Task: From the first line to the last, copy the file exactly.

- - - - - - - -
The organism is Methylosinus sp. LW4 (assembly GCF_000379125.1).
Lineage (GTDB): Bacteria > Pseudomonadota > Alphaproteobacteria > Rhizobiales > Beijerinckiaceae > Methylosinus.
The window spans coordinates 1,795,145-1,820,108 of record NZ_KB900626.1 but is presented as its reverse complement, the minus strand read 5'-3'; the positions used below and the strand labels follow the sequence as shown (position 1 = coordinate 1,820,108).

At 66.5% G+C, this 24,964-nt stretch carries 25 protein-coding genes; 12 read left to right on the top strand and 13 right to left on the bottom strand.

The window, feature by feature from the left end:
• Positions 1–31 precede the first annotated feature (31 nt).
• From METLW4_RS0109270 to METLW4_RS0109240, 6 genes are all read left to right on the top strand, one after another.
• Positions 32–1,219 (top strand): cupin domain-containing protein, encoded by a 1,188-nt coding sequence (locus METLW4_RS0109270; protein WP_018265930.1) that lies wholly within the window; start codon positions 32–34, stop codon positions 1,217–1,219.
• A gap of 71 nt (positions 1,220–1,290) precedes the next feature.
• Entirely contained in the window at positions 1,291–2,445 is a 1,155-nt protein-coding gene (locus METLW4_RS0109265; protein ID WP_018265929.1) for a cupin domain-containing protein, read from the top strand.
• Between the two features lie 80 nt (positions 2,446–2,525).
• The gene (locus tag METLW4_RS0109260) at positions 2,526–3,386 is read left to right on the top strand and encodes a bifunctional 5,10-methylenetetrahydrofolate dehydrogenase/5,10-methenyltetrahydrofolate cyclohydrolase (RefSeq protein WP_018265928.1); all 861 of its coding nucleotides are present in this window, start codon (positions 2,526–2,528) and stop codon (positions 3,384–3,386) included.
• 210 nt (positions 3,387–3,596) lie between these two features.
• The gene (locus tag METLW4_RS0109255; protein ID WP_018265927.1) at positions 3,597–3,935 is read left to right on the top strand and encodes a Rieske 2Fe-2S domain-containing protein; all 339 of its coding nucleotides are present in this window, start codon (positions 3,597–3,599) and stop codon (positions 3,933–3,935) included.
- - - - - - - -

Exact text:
The organism is Methylosinus sp. LW4 (assembly GCF_000379125.1).
Lineage (GTDB): Bacteria > Pseudomonadota > Alphaproteobacteria > Rhizobiales > Beijerinckiaceae > Methylosinus.
The window spans coordinates 1,795,145-1,820,108 of record NZ_KB900626.1 but is presented as its reverse complement, the minus strand read 5'-3'; the positions used below and the strand labels follow the sequence as shown (position 1 = coordinate 1,820,108).

At 66.5% G+C, this 24,964-nt stretch carries 25 protein-coding genes; 12 read left to right on the top strand and 13 right to left on the bottom strand.

The window, feature by feature from the left end:
• Positions 1–31 precede the first annotated feature (31 nt).
• From METLW4_RS0109270 to METLW4_RS0109240, 6 genes are all read left to right on the top strand, one after another.
• Positions 32–1,219 (top strand): cupin domain-containing protein, encoded by a 1,188-nt coding sequence (locus METLW4_RS0109270; protein WP_018265930.1) that lies wholly within the window; start codon positions 32–34, stop codon positions 1,217–1,219.
• A gap of 71 nt (positions 1,220–1,290) precedes the next feature.
• Entirely contained in the window at positions 1,291–2,445 is a 1,155-nt protein-coding gene (locus METLW4_RS0109265; protein ID WP_018265929.1) for a cupin domain-containing protein, read from the top strand.
• Between the two features lie 80 nt (positions 2,446–2,525).
• The gene (locus tag METLW4_RS0109260) at positions 2,526–3,386 is read left to right on the top strand and encodes a bifunctional 5,10-methylenetetrahydrofolate dehydrogenase/5,10-methenyltetrahydrofolate cyclohydrolase (RefSeq protein WP_018265928.1); all 861 of its coding nucleotides are present in this window, start codon (positions 2,526–2,528) and stop codon (positions 3,384–3,386) included.
• 210 nt (positions 3,387–3,596) lie between these two features.
• The gene (locus tag METLW4_RS0109255; protein ID WP_018265927.1) at positions 3,597–3,935 is read left to right on the top strand and encodes a Rieske 2Fe-2S domain-containing protein; all 339 of its coding nucleotides are present in this window, start codon (positions 3,597–3,599) and stop codon (positions 3,933–3,935) included.